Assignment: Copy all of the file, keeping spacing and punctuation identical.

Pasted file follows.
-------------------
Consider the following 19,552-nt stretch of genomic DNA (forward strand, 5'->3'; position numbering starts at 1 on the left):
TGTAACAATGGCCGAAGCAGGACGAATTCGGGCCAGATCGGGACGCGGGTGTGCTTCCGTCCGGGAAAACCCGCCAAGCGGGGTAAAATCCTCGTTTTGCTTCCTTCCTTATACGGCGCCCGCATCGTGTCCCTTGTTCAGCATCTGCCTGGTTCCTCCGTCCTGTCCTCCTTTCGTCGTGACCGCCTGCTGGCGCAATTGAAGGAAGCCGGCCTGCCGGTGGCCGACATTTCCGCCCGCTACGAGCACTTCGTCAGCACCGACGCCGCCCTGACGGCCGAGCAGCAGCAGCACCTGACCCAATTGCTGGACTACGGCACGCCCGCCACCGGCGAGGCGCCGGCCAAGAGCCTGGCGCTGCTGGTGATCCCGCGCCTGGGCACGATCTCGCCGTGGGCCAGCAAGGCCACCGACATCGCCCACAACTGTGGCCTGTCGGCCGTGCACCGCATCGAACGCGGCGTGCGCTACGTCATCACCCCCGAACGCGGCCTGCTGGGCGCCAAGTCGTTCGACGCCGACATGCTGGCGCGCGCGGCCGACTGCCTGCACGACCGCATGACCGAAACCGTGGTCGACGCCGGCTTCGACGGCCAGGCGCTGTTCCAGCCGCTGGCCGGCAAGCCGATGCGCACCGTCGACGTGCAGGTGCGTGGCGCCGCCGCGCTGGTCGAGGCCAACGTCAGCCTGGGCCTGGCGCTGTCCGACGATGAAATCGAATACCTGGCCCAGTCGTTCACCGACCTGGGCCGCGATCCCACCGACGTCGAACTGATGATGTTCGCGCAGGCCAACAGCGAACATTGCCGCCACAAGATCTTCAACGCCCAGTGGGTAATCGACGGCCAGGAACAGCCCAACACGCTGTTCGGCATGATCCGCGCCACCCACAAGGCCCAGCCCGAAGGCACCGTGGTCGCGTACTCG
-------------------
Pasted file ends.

Consider the following 19,552-nt stretch of genomic DNA (forward strand, 5'->3'; position numbering starts at 1 on the left):
TGTAACAATGGCCGAAGCAGGACGAATTCGGGCCAGATCGGGACGCGGGTGTGCTTCCGTCCGGGAAAACCCGCCAAGCGGGGTAAAATCCTCGTTTTGCTTCCTTCCTTATACGGCGCCCGCATCGTGTCCCTTGTTCAGCATCTGCCTGGTTCCTCCGTCCTGTCCTCCTTTCGTCGTGACCGCCTGCTGGCGCAATTGAAGGAAGCCGGCCTGCCGGTGGCCGACATTTCCGCCCGCTACGAGCACTTCGTCAGCACCGACGCCGCCCTGACGGCCGAGCAGCAGCAGCACCTGACCCAATTGCTGGACTACGGCACGCCCGCCACCGGCGAGGCGCCGGCCAAGAGCCTGGCGCTGCTGGTGATCCCGCGCCTGGGCACGATCTCGCCGTGGGCCAGCAAGGCCACCGACATCGCCCACAACTGTGGCCTGTCGGCCGTGCACCGCATCGAACGCGGCGTGCGCTACGTCATCACCCCCGAACGCGGCCTGCTGGGCGCCAAGTCGTTCGACGCCGACATGCTGGCGCGCGCGGCCGACTGCCTGCACGACCGCATGACCGAAACCGTGGTCGACGCCGGCTTCGACGGCCAGGCGCTGTTCCAGCCGCTGGCCGGCAAGCCGATGCGCACCGTCGACGTGCAGGTGCGTGGCGCCGCCGCGCTGGTCGAGGCCAACGTCAGCCTGGGCCTGGCGCTGTCCGACGATGAAATCGAATACCTGGCCCAGTCGTTCACCGACCTGGGCCGCGATCCCACCGACGTCGAACTGATGATGTTCGCGCAGGCCAACAGCGAACATTGCCGCCACAAGATCTTCAACGCCCAGTGGGTAATCGACGGCCAGGAACAGCCCAACACGCTGTTCGGCATGATCCGCGCCACCCACAAGGCCCAGCCCGAAGGCACCGTGGTCGCGTACTCG